It has become more and more of a challenge these days to host a dinner party or other event due to dietary restrictions that our guests may have. I’ve seen some debate about this topic ranging from “Vegans expect the world to revolve around them” to “The last thing I’d want is my guest leaving my home feeling unhappy or unloved.” My feelings tend towards the latter, not the former sentiment and I truly hope yours do as well. If you take the time to prepare a meal or an event for folks to whom you feel close enough to have in your home, shouldn’t you at least provide something they can eat?

Nowadays it is common to have friends and family who are vegans, vegetarians, gluten-intolerant, lactose-intolerant and a whole bunch of other intolerances and can’t-haves that it shouldn’t be surprising to find one of your guests won’t be able to eat something you’ve prepared. A good way to avoid this unpleasantness is to just ask your guests ahead of time what dietary restrictions they have.

We hosted a dinner once where the main entrée was chicken  and we had a friend who couldn’t eat any meat whatsoever so we made a lovely baked fish for her instead (I can say it was “lovely” because Dana actually cooked it and as someone who doesn’t even eat seafood I thought it looked really yummy. Garlic and lemon? Enough said).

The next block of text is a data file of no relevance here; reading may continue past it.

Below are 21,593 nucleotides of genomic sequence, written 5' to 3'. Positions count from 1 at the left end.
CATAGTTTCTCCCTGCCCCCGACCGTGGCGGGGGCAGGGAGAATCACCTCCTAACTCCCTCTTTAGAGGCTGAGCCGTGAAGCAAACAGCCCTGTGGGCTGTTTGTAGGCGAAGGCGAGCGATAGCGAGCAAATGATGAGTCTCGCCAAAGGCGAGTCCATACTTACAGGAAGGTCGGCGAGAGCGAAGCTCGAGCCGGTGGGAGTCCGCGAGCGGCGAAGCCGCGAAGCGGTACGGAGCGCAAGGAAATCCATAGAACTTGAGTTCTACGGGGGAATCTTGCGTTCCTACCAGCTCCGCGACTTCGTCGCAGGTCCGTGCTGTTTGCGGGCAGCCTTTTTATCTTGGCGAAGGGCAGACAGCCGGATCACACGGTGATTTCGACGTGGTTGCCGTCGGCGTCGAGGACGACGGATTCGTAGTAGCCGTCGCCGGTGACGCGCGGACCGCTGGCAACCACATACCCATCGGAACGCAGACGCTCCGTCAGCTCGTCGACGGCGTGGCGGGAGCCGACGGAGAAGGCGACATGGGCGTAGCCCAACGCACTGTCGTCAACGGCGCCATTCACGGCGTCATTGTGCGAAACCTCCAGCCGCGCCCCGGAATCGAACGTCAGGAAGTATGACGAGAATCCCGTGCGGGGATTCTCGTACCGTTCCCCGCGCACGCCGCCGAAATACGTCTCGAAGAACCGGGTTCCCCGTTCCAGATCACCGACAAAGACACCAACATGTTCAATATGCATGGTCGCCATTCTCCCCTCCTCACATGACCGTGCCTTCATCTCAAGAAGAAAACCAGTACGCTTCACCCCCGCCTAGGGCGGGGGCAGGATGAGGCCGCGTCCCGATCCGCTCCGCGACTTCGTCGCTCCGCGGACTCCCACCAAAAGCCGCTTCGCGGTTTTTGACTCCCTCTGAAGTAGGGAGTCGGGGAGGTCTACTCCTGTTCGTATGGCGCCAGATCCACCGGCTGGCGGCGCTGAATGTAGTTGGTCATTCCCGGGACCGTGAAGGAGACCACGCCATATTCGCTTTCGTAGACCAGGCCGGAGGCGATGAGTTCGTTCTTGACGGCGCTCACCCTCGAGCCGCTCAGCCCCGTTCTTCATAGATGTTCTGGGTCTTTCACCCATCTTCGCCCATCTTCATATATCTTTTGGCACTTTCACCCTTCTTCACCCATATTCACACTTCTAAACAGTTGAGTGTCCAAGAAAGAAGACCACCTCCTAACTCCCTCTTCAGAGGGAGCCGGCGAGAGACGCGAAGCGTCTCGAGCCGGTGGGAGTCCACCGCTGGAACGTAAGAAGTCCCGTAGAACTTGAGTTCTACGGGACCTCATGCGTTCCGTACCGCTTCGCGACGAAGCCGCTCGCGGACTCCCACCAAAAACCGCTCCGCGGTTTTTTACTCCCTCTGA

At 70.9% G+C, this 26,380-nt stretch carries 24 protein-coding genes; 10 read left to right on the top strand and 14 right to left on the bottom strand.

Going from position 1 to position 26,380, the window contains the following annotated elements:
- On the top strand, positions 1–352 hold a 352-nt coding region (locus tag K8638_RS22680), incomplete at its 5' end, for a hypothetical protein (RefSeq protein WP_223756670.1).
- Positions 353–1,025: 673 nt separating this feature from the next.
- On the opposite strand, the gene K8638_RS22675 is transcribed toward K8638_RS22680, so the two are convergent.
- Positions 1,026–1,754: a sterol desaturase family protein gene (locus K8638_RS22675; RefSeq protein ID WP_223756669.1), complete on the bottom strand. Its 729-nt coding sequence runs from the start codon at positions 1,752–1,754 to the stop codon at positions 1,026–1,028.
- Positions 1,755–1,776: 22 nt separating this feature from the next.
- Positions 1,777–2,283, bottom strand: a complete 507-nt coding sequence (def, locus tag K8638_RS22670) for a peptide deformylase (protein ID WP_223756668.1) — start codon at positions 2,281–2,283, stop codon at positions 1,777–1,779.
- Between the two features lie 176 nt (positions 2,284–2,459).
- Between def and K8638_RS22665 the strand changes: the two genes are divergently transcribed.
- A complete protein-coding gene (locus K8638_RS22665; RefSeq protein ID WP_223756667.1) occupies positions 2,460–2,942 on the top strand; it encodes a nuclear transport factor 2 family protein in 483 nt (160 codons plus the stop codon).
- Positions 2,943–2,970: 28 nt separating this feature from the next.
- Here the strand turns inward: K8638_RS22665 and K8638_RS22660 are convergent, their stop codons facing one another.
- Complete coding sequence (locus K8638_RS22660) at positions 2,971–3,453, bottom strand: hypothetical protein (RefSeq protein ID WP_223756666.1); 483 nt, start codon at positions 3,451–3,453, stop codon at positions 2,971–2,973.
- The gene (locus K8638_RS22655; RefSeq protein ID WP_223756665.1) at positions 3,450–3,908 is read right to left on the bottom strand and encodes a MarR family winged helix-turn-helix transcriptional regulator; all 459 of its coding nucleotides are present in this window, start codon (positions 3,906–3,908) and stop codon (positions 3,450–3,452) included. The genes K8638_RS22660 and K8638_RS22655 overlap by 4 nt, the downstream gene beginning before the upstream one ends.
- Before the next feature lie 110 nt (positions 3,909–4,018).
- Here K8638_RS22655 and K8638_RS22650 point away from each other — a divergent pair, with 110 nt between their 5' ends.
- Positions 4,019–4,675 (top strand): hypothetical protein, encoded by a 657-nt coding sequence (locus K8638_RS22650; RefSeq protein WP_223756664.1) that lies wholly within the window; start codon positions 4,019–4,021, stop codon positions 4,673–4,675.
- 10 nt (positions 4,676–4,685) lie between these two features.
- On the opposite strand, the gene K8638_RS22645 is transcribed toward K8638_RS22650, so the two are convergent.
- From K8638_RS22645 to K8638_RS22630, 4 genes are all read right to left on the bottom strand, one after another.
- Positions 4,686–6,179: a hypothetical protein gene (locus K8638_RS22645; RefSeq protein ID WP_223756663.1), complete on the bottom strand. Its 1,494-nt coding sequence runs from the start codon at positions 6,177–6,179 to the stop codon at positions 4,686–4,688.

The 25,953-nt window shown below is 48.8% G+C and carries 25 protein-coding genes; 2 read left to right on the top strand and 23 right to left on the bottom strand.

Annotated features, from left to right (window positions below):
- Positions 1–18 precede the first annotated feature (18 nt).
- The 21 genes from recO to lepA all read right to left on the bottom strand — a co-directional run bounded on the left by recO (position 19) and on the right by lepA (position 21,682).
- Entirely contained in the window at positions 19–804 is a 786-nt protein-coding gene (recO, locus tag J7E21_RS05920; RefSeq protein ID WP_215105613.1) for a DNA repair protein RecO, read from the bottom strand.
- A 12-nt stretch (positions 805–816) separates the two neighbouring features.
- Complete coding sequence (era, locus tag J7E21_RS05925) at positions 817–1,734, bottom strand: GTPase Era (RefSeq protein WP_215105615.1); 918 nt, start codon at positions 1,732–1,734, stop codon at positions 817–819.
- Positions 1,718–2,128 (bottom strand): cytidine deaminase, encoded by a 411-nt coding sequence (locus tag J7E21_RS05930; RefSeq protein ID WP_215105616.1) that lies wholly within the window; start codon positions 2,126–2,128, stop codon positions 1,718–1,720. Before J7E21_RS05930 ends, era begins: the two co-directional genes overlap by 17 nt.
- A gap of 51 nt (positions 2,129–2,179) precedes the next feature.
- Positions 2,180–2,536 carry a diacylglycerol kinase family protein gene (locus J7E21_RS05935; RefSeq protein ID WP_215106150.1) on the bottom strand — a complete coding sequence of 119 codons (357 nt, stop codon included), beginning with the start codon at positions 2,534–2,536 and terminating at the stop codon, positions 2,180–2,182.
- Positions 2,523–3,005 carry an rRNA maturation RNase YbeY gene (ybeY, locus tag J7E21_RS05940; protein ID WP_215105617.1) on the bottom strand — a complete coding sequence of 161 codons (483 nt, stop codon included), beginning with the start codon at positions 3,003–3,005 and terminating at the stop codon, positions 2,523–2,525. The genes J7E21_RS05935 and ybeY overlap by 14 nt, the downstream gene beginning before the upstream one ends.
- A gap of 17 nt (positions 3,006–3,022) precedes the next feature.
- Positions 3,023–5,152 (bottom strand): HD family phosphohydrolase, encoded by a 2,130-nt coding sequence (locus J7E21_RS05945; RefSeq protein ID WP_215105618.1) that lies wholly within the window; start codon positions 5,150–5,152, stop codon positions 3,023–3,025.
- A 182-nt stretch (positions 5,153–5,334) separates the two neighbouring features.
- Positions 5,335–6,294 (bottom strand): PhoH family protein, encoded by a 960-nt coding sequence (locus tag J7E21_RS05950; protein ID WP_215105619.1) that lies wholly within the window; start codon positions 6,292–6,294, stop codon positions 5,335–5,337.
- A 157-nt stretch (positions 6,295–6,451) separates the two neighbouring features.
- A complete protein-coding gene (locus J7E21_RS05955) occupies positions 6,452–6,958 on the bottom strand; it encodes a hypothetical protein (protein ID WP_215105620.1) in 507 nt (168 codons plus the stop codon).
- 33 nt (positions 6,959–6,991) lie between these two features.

When sending out those invitations it is easy to ask your guests to inform you of any dietary concerns so you won’t be surprised and/or feel badly when they say “Oh, you made short ribs? Thanks but I don’t eat meat. I’ll just have salad.” And it’s even worse when said meat is the centerpiece of your entire menu and you don’t have anything in the fridge you can easily whip up as a substitute.

But it is not just the host’s job to inquire about their guests’ needs. If you have been invited to a dinner and know you can’t eat meat, dairy, bread, etc. you should take it upon yourself to let your host know. They should be thankful for the heads-up.

Of course, if you’re throwing a BBQ or some other larger-scale and/or casual event, much of this propriety is thrown out the window. Potlucks, picnics, etc. usually have enough of a variety that most folks can find something to eat. Usually. I made the mistake of going to a BBQ once while on a low-fat diet without bringing my own food and couldn’t find one thing available to eat. So my survivalist instinct kicked in (I wasn’t about to starve) and I looked for the one thing that had cheese in it and ate that…